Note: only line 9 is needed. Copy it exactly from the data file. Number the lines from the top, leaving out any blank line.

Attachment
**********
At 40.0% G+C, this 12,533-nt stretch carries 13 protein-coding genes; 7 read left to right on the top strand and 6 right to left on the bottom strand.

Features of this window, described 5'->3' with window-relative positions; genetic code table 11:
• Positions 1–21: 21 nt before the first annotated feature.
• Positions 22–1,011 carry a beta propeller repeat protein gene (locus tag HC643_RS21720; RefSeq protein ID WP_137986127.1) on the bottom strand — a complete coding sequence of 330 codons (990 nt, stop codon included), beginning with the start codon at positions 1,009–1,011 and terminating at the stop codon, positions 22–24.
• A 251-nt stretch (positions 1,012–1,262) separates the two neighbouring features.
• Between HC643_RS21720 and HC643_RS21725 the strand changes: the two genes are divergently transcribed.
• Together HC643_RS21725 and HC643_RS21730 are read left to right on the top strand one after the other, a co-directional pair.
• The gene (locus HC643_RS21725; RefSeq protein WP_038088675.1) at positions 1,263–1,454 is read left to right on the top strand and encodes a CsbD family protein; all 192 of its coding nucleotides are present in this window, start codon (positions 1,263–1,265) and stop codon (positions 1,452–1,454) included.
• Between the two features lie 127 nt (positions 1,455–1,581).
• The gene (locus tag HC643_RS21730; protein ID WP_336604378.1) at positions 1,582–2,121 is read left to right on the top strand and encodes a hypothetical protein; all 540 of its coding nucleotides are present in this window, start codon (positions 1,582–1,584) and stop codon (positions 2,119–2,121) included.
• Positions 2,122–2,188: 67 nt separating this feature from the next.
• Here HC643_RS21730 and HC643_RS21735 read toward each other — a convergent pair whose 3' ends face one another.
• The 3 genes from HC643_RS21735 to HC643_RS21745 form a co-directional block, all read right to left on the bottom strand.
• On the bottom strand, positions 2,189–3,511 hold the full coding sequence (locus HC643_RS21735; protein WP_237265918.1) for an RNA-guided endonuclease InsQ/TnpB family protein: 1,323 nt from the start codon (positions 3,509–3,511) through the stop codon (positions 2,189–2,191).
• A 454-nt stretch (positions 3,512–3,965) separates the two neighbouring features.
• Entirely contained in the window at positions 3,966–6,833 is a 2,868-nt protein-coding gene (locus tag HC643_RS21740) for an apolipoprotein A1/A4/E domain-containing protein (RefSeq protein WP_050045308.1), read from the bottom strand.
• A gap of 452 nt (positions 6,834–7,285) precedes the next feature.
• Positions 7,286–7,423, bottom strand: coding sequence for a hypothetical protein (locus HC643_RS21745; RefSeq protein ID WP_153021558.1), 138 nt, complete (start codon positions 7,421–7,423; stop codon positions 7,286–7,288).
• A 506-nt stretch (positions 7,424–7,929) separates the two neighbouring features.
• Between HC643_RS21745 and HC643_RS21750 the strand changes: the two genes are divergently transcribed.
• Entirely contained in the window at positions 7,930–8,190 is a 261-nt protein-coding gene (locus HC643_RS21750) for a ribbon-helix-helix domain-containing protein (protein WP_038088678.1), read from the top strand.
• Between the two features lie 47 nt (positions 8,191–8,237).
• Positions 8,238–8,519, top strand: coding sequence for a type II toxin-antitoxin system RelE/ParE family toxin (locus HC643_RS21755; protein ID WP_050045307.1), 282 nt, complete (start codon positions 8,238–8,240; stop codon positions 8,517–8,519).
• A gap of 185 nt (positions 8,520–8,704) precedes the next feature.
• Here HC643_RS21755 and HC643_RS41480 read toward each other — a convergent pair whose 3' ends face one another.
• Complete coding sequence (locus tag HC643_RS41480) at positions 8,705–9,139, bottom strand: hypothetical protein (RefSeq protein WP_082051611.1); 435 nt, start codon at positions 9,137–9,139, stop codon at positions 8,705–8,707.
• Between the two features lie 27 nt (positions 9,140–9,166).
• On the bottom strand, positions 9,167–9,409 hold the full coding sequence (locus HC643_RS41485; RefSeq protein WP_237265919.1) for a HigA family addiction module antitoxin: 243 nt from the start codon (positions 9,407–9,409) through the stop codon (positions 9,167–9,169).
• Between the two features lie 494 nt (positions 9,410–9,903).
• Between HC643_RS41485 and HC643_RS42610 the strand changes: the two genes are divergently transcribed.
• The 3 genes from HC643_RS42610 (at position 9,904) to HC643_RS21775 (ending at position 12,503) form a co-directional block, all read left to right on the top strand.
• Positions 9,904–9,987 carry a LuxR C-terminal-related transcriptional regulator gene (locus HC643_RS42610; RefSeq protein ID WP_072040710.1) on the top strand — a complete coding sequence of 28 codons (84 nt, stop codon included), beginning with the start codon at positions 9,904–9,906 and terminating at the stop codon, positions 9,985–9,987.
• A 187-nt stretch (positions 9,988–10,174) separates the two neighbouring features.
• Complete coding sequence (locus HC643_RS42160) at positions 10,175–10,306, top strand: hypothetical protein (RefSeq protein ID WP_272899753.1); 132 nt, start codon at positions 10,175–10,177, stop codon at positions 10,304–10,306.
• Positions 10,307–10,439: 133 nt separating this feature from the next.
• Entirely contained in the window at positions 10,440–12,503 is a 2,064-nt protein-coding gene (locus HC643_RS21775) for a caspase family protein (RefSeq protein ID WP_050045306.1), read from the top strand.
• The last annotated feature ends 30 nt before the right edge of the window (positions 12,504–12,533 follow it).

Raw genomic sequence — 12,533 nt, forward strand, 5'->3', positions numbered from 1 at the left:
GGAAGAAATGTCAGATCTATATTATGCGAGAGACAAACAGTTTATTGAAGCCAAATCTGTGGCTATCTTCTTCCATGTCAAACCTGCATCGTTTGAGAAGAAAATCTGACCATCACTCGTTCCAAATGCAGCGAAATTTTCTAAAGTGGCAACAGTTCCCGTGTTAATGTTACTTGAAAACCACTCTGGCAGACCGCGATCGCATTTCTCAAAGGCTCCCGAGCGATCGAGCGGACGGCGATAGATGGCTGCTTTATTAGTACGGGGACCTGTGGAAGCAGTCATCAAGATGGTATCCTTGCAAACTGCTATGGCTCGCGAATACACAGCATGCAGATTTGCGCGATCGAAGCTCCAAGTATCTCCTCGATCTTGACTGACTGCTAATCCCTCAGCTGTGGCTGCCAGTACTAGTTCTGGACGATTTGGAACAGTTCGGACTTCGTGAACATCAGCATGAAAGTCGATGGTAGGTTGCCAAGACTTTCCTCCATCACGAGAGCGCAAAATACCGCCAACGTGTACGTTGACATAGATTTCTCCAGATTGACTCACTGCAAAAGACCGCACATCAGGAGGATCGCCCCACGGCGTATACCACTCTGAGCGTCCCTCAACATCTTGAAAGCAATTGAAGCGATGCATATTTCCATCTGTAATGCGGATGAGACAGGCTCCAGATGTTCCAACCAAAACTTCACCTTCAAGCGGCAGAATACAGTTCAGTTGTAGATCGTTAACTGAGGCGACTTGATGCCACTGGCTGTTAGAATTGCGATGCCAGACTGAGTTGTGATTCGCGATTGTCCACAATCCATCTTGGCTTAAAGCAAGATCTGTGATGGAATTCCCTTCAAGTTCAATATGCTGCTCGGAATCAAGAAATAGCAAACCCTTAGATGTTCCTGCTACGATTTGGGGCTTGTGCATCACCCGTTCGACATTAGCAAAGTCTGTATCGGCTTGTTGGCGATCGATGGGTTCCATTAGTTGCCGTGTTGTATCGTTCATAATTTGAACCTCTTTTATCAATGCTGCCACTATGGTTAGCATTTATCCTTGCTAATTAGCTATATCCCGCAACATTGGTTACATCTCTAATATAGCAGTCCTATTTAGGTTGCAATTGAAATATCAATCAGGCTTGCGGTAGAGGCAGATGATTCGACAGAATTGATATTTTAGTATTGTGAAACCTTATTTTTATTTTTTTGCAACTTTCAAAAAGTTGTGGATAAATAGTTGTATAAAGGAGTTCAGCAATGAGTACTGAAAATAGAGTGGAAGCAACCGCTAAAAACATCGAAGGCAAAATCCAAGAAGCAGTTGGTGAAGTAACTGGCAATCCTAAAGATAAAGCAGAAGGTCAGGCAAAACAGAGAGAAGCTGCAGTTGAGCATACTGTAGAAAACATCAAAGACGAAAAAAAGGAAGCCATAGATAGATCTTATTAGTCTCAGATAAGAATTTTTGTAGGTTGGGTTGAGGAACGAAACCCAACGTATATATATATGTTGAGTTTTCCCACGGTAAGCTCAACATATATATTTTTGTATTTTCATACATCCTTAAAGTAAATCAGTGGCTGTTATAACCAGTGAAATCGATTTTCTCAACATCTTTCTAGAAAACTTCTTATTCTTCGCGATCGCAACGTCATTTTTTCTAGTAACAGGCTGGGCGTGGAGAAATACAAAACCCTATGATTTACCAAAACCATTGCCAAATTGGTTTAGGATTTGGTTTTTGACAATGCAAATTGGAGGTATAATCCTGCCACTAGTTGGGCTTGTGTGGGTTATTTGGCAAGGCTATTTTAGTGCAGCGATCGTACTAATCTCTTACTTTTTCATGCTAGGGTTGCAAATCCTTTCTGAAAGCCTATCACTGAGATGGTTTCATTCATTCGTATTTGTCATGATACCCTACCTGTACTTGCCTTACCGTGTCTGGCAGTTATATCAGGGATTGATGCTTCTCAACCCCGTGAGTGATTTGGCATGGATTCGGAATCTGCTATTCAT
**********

• Between the two features lie 127 nt (positions 1,455–1,581).